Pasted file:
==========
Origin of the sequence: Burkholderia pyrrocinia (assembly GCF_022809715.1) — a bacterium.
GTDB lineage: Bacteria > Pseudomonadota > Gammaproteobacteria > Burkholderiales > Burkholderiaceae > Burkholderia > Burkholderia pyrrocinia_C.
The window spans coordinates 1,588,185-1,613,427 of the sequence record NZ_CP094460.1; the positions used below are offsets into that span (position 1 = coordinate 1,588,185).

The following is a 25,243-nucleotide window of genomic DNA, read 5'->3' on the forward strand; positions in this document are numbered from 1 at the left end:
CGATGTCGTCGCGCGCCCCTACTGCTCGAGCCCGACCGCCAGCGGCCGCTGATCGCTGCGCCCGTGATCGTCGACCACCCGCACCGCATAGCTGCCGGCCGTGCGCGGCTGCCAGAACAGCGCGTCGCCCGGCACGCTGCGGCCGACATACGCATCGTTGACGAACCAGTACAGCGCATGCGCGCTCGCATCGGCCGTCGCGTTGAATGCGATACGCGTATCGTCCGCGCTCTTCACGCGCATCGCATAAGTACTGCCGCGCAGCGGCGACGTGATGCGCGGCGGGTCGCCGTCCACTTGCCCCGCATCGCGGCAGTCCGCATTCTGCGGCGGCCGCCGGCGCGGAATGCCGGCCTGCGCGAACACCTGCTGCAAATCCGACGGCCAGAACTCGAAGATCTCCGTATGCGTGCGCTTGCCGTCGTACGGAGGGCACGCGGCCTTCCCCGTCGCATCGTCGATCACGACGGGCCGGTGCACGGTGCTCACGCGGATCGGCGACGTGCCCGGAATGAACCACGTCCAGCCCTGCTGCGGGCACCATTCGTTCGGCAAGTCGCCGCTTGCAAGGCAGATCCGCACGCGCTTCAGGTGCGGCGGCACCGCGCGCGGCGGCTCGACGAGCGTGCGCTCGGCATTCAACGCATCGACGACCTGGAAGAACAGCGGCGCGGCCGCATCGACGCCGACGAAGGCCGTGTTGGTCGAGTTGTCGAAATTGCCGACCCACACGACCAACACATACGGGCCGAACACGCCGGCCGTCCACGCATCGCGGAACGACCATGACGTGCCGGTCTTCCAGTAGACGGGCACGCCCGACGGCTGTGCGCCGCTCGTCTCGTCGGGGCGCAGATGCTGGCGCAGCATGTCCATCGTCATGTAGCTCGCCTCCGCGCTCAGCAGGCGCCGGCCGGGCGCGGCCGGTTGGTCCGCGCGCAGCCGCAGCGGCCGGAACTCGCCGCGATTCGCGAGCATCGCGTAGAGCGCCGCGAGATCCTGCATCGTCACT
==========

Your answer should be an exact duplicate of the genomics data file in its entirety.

Origin of the sequence: Burkholderia pyrrocinia (assembly GCF_022809715.1) — a bacterium.
GTDB lineage: Bacteria > Pseudomonadota > Gammaproteobacteria > Burkholderiales > Burkholderiaceae > Burkholderia > Burkholderia pyrrocinia_C.
The window spans coordinates 1,588,185-1,613,427 of the sequence record NZ_CP094460.1; the positions used below are offsets into that span (position 1 = coordinate 1,588,185).

The following is a 25,243-nucleotide window of genomic DNA, read 5'->3' on the forward strand; positions in this document are numbered from 1 at the left end:
CGATGTCGTCGCGCGCCCCTACTGCTCGAGCCCGACCGCCAGCGGCCGCTGATCGCTGCGCCCGTGATCGTCGACCACCCGCACCGCATAGCTGCCGGCCGTGCGCGGCTGCCAGAACAGCGCGTCGCCCGGCACGCTGCGGCCGACATACGCATCGTTGACGAACCAGTACAGCGCATGCGCGCTCGCATCGGCCGTCGCGTTGAATGCGATACGCGTATCGTCCGCGCTCTTCACGCGCATCGCATAAGTACTGCCGCGCAGCGGCGACGTGATGCGCGGCGGGTCGCCGTCCACTTGCCCCGCATCGCGGCAGTCCGCATTCTGCGGCGGCCGCCGGCGCGGAATGCCGGCCTGCGCGAACACCTGCTGCAAATCCGACGGCCAGAACTCGAAGATCTCCGTATGCGTGCGCTTGCCGTCGTACGGAGGGCACGCGGCCTTCCCCGTCGCATCGTCGATCACGACGGGCCGGTGCACGGTGCTCACGCGGATCGGCGACGTGCCCGGAATGAACCACGTCCAGCCCTGCTGCGGGCACCATTCGTTCGGCAAGTCGCCGCTTGCAAGGCAGATCCGCACGCGCTTCAGGTGCGGCGGCACCGCGCGCGGCGGCTCGACGAGCGTGCGCTCGGCATTCAACGCATCGACGACCTGGAAGAACAGCGGCGCGGCCGCATCGACGCCGACGAAGGCCGTGTTGGTCGAGTTGTCGAAATTGCCGACCCACACGACCAACACATACGGGCCGAACACGCCGGCCGTCCACGCATCGCGGAACGACCATGACGTGCCGGTCTTCCAGTAGACGGGCACGCCCGACGGCTGTGCGCCGCTCGTCTCGTCGGGGCGCAGATGCTGGCGCAGCATGTCCATCGTCATGTAGCTCGCCTCCGCGCTCAGCAGGCGCCGGCCGGGCGCGGCCGGTTGGTCCGCGCGCAGCCGCAGCGGCCGGAACTCGCCGCGATTCGCGAGCATCGCGTAGAGCGCCGCGAGATCCTGCATCGTCACT